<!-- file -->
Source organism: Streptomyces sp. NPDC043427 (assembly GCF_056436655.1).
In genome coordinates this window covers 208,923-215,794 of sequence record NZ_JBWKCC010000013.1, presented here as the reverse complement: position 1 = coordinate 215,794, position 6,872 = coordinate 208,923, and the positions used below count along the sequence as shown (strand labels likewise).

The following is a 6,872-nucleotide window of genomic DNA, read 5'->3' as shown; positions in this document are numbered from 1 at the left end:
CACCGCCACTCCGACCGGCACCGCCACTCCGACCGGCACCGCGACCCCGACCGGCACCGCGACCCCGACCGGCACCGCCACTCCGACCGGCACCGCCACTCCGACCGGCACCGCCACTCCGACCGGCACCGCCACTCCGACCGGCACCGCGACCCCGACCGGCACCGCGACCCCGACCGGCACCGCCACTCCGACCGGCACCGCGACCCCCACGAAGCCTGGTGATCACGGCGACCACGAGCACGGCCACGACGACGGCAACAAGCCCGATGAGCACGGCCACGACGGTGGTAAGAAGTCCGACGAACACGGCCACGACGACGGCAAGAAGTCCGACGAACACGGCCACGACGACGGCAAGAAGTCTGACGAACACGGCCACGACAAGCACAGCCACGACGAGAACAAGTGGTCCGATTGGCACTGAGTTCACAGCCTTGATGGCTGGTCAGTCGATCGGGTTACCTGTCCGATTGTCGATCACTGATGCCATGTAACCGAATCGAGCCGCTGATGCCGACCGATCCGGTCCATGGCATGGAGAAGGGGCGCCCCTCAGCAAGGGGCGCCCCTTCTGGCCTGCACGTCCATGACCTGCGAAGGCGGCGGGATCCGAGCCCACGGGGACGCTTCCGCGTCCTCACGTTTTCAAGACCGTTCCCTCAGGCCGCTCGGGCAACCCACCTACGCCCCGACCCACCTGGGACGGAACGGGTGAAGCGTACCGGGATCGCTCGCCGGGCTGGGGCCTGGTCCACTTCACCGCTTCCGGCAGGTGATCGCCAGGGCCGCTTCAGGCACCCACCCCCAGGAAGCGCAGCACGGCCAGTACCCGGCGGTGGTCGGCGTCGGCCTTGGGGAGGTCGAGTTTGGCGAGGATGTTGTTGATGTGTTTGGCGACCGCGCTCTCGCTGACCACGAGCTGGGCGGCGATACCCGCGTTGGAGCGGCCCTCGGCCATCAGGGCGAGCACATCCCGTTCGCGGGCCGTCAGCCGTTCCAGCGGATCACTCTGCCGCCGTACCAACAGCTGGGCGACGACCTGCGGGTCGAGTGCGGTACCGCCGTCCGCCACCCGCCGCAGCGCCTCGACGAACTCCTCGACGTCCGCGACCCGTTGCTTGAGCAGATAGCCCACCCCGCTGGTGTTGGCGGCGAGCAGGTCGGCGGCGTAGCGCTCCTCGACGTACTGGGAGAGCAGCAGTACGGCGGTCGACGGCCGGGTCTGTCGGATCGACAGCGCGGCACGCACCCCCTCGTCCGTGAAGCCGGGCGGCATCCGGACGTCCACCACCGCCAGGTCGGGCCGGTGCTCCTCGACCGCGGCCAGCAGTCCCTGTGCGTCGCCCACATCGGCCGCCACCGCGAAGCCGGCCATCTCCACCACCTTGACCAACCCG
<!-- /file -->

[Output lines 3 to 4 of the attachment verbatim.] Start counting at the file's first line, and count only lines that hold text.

The following is a 6,872-nucleotide window of genomic DNA, read 5'->3' as shown; positions in this document are numbered from 1 at the left end:
CACCGCCACTCCGACCGGCACCGCCACTCCGACCGGCACCGCGACCCCGACCGGCACCGCGACCCCGACCGGCACCGCCACTCCGACCGGCACCGCCACTCCGACCGGCACCGCCACTCCGACCGGCACCGCCACTCCGACCGGCACCGCGACCCCGACCGGCACCGCGACCCCGACCGGCACCGCCACTCCGACCGGCACCGCGACCCCCACGAAGCCTGGTGATCACGGCGACCACGAGCACGGCCACGACGACGGCAACAAGCCCGATGAGCACGGCCACGACGGTGGTAAGAAGTCCGACGAACACGGCCACGACGACGGCAAGAAGTCCGACGAACACGGCCACGACGACGGCAAGAAGTCTGACGAACACGGCCACGACAAGCACAGCCACGACGAGAACAAGTGGTCCGATTGGCACTGAGTTCACAGCCTTGATGGCTGGTCAGTCGATCGGGTTACCTGTCCGATTGTCGATCACTGATGCCATGTAACCGAATCGAGCCGCTGATGCCGACCGATCCGGTCCATGGCATGGAGAAGGGGCGCCCCTCAGCAAGGGGCGCCCCTTCTGGCCTGCACGTCCATGACCTGCGAAGGCGGCGGGATCCGAGCCCACGGGGACGCTTCCGCGTCCTCACGTTTTCAAGACCGTTCCCTCAGGCCGCTCGGGCAACCCACCTACGCCCCGACCCACCTGGGACGGAACGGGTGAAGCGTACCGGGATCGCTCGCCGGGCTGGGGCCTGGTCCACTTCACCGCTTCCGGCAGGTGATCGCCAGGGCCGCTTCAGGCACCCACCCCCAGGAAGCGCAGCACGGCCAGTACCCGGCGGTGGTCGGCGTCGGCCTTGGGGAGGTCGAGTTTGGCGAGGATGTTGTTGATGTGTTTGGCGACCGCGCTCTCGCTGACCACGAGCTGGGCGGCGATACCCGCGTTGGAGCGGCCCTCGGCCATCAGGGCGAGCACATCCCGTTCGCGGGCCGTCAGCCGTTCCAGCGGATCACTCTGCCGCCGTACCAACAGCTGGGCGACGACCTGCGGGTCGAGTGCGGTACCGCCGTCCGCCACCCGCCGCAGCGCCTCGACGAACTCCTCGACGTCCGCGACCCGTTGCTTGAGCAGATAGCCCACCCCGCTGGTGTTGGCGGCGAGCAGGTCGGCGGCGTAGCGCTCCTCGACGTACTGGGAGAGCAGCAGTACGGCGGTCGACGGCCGGGTCTGTCGGATCGACAGCGCGGCACGCACCCCCTCGTCCGTGAAGCCGGGCGGCATCCGGACGTCCACCACCGCCAGGTCGGGCCGGTGCTCCTCGACCGCGGCCAGCAGTCCCTGTGCGTCGCCCACATCGGCCGCCACCGCGAAGCCGGCCATCTCCACCACCTTGACCAACCCG